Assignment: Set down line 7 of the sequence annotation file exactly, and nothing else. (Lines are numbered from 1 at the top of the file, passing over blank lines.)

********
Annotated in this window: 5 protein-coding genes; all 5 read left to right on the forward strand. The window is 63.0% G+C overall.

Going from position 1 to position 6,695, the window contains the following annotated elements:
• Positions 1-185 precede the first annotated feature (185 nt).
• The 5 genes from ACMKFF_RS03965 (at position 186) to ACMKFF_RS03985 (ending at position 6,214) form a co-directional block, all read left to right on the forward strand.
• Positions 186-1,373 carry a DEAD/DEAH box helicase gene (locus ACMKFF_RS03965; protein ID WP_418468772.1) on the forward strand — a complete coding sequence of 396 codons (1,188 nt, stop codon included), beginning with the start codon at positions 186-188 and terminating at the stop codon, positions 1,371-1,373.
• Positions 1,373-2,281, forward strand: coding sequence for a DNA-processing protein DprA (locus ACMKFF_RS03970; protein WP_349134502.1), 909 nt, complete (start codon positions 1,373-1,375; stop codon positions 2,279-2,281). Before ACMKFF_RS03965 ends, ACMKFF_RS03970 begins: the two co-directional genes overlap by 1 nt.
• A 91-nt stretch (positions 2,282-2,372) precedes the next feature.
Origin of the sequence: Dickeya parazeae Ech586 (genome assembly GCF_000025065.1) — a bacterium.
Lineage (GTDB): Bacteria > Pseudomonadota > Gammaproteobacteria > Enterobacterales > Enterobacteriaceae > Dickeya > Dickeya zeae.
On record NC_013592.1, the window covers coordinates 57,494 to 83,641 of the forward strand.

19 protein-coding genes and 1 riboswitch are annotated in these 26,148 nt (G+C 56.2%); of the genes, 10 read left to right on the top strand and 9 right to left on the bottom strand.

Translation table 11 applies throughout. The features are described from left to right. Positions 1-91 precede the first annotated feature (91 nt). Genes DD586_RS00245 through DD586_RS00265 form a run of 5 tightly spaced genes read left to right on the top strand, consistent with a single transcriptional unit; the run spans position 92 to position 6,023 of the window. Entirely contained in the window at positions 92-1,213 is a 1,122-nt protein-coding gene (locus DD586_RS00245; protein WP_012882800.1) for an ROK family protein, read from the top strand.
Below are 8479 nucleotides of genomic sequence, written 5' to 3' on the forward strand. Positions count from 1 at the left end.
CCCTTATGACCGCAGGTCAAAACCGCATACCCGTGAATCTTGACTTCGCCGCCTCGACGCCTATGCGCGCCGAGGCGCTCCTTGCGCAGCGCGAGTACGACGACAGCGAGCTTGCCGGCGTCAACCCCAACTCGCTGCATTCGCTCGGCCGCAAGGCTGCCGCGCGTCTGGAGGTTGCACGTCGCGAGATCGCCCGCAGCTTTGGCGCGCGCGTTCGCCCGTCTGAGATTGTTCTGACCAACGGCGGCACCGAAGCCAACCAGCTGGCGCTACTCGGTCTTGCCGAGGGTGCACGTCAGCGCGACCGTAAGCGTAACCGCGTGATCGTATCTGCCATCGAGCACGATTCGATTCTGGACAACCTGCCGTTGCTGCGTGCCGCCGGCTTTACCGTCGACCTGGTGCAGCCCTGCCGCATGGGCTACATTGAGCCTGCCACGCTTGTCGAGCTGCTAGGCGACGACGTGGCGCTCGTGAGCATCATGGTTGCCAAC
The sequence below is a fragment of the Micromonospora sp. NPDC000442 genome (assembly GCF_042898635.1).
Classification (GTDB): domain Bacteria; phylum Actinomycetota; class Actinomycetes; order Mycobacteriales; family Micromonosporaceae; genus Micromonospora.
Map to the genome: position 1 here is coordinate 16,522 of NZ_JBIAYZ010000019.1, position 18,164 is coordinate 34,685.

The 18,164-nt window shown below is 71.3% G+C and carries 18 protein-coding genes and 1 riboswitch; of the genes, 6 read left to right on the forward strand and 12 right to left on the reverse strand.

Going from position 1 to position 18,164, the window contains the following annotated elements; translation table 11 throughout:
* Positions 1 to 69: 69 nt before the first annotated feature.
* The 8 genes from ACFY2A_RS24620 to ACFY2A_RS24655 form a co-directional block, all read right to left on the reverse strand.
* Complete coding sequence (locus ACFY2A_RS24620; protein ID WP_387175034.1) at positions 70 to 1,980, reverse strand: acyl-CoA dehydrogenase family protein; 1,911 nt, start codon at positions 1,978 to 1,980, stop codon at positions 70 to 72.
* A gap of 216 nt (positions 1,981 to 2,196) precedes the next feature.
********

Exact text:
• A 91-nt stretch (positions 2,282-2,372) precedes the next feature.